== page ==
One by one, the countries that had adopted Reading Recovery dropped it. The only country that still runs the intervention is New Zealand. Despite ever-mounting evidence against its effectiveness, the Ministry of Education continues to fund the programme.
The cult of Reading Recovery has, arguably, been the greatest roadblock to New Zealand’s adoption of structured literacy. Structured literacy recognises that reading does not come naturally. It uses the correspondence between spelling and sound to help kids read words they have never seen in print before. Its effectiveness is supported by a wealth of scientific evidence.
The trouble is that the theoretical underpinning of structured literacy is antithetical to that of Reading Recovery. And questioning Reading Recovery in New Zealand is tantamount to heresy. Until recently, anyway.
James Chapman has led the fight to ditch Reading Recovery and adopt structured literacy for decades. Finally, late in his career, it looks as if victory is in the air. Ministry funding is now available to train teachers in structured literacy.
Professor Chapman may not be an idol like Dame Marie. In fact, when it comes to Reading Recovery, he’s an iconoclast. But he has science on his side, and a steely determination to do what’s best for our kids.

Robertson’s truth in context
Dr Oliver Hartwich | Executive Director |
In Tuesday’s parliamentary questions, Minister of Finance Grant Robertson engaged in some impressive word play.
He had previously dismissed exempting fresh food and vegetables from GST. Now, he had to reconcile his past statements with Labour’s leaked plans to implement just such an exemption.
When confronted about this by National’s finance spokesperson Nicola Willis, Robertson reached deep into the toolbox of rhetorical trickery. That is where he found the concept of ‘context’.
It was ‘context’ that allowed Robertson to stand by all his previous statements, but only “in the context that they were made and undertaken”. 
Ah, ‘context’! There is nothing quite like it to reshape an argument to fit the moment.
In this sense, or ‘context’, Robertson situated himself in a long line of historical figures.
Think of Galileo Galilei, standing before the stern faces of the Inquisition centuries ago.
Galileo had claimed that the Earth moves around the sun, not the other way around. But when context demanded it, he recanted his theory. Just as Robertson has, Galileo (temporarily) put his own survival ahead of the truth.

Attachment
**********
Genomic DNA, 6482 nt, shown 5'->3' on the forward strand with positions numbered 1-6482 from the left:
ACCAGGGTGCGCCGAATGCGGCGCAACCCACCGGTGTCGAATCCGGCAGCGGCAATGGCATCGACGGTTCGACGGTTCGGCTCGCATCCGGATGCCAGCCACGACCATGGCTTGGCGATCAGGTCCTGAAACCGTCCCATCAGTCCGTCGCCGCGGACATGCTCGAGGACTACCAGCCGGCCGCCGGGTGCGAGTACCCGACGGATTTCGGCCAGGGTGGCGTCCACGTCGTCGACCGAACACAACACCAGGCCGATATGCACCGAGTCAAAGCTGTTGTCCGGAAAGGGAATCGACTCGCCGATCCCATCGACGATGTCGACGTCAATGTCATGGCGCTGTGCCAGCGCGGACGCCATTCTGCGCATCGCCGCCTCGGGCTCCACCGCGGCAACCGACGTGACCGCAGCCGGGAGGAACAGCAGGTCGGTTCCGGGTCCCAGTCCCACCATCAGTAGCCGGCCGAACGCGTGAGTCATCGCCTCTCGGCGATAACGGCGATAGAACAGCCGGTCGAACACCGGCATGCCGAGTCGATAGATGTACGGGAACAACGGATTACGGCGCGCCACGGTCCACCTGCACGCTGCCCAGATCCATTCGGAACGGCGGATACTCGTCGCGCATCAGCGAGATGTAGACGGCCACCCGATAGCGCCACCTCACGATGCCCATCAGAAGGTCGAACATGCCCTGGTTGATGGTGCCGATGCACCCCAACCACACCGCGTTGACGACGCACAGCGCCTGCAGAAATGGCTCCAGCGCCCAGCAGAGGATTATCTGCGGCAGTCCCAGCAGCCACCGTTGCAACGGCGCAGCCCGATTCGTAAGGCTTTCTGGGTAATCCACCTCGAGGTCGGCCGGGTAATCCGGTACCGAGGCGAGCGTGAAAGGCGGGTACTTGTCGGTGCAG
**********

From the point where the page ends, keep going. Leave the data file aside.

Robertson was also questioned about the implications of GST removal on supermarkets’ profits. Once again, he reiterated his previous comments “in the context in which they were made”.
He was right, of course. After all, Captain Edward Smith also claimed that his Titanic was unsinkable. And she was – but only in contexts that did not include any icebergs.
Robertson’s ‘context’ was also evocative of Boris Johnson’s Brexit vote strategy. Johnson wrote two opposing columns, one in favour of Brexit and one against it. The ‘context’ would dictate which view he would endorse. Coincidentally, he selected the one most likely to make him Prime Minister.
Robertson should not be accused of inconsistency. Instead, he artfully demonstrated the subtleties of variable truth-telling. And, as we have seen, he is in good company.
After Robertson’s mind-blowing performance in Parliament, we are left anticipating his next move. We can only speculate what it might be.
After 14 October, will he explain that he has changed his mind about wanting to be Prime Minister, but only in the context of leading a Labour, Greens and Te Pāti Māori coalition? Or will he say that in the context of Labour being in opposition, he would rather like not to be in Parliament any longer?
Only time will provide the true ‘context’ for Robertson’s impending decisions. After all, in politics, isn’t everything just a matter of ‘context’?